Gary Sloan and Clone - "Harmonitalk" (Harmonitalk)
If a weirder album than Harmonitalk comes out this year, then whatever it is will go down in history as one of the most bonkers records ever. This strange and unfathomable album, dug up by the guys at the ever-wonderful Finders Keepers, is about as peculiar — nay, batshit-crazy — as they come. It should probably come as no surprise, then, that Harmonitalk was originally released not in 2012, but at the height of the synth-pop craze in 1981, when just about every musical idea conceivable, no matter how absurd, was brought that much closer to reality by virtue of artists having access to cheap and nasty synthesizers. For Gary Sloan and his buddies, that meant electronica backing, um, a harmonica.
Perhaps what’s weirdest (that word’s gonna become a leitmotiv) is that, at times, it really works. The harmonica’s sudden eruption on the opening title track is jarring, as Sloan warps its sound through a multitude of effects, transforming this most rootsy of instruments into a futuristic sound generator. The backing track may be simple post-Normal synth-pop, but between the harmonica and Sloan’s vocoder’d lead singing, “Harmonitalk” stands as one of the most original and unusual tracks of its era. It’s followed by a campy spoken-word interval that comes across as a sub-par Arthur C. Clarke whimsy, which in turn segues into “Good Indian,” which fuses moody Vangelis-esque synth with an echo-laden harmonica solo that stretches across time from the Far West to Blade Runner. If later tracks on the album, such as the exhaustingly MOR “Together Again” and the cheesy “Backporch Blues,” fail to build on such an auspicious opening salvo, the enduring emotional impact of “Good Indian,” in particular, enhances Harmonitalk and ensures this strange and overreaching opus remains more than just an oddball experiment. Even the aforementioned weaker tracks carry enough idiosyncrasies to be more than just filler. Better weak and weird than just weak, I guess.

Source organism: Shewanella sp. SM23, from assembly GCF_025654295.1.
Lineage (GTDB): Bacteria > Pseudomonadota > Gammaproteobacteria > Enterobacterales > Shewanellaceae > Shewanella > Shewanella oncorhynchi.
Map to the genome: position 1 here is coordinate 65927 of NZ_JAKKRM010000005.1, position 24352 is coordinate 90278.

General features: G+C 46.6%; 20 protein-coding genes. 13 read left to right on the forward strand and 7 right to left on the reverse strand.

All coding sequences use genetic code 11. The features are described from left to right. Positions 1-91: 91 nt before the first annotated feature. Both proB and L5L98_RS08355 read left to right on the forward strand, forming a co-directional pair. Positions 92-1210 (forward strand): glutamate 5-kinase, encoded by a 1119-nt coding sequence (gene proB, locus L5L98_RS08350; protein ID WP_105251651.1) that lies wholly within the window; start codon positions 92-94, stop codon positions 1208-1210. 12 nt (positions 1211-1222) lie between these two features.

Despite the domination of synths and drum machines over much of the music, Harmonitalk actually owes its vision to Gary Sloan’s past as leader of Anchorage, Alaska, prog act Proof, with his anything-but-self-conscious enthusiasm for melding the harmonica and synths something of a throwback to the wide-eyed positivity of the hippie era. The album’s final two tracks are ambitious in scope, dominated by lush synths and clearly inspired by Eno’s ambient works and the mellow prog of the likes of Curved Air. This eclecticism has its strengths, but also prevents Harmonitalk from really cohering into a proper album. But like another recent re-release from the synth-pop era, U.V. PØP’s No Songs Tomorrow, it’s oddly pleasing to know this album exists again.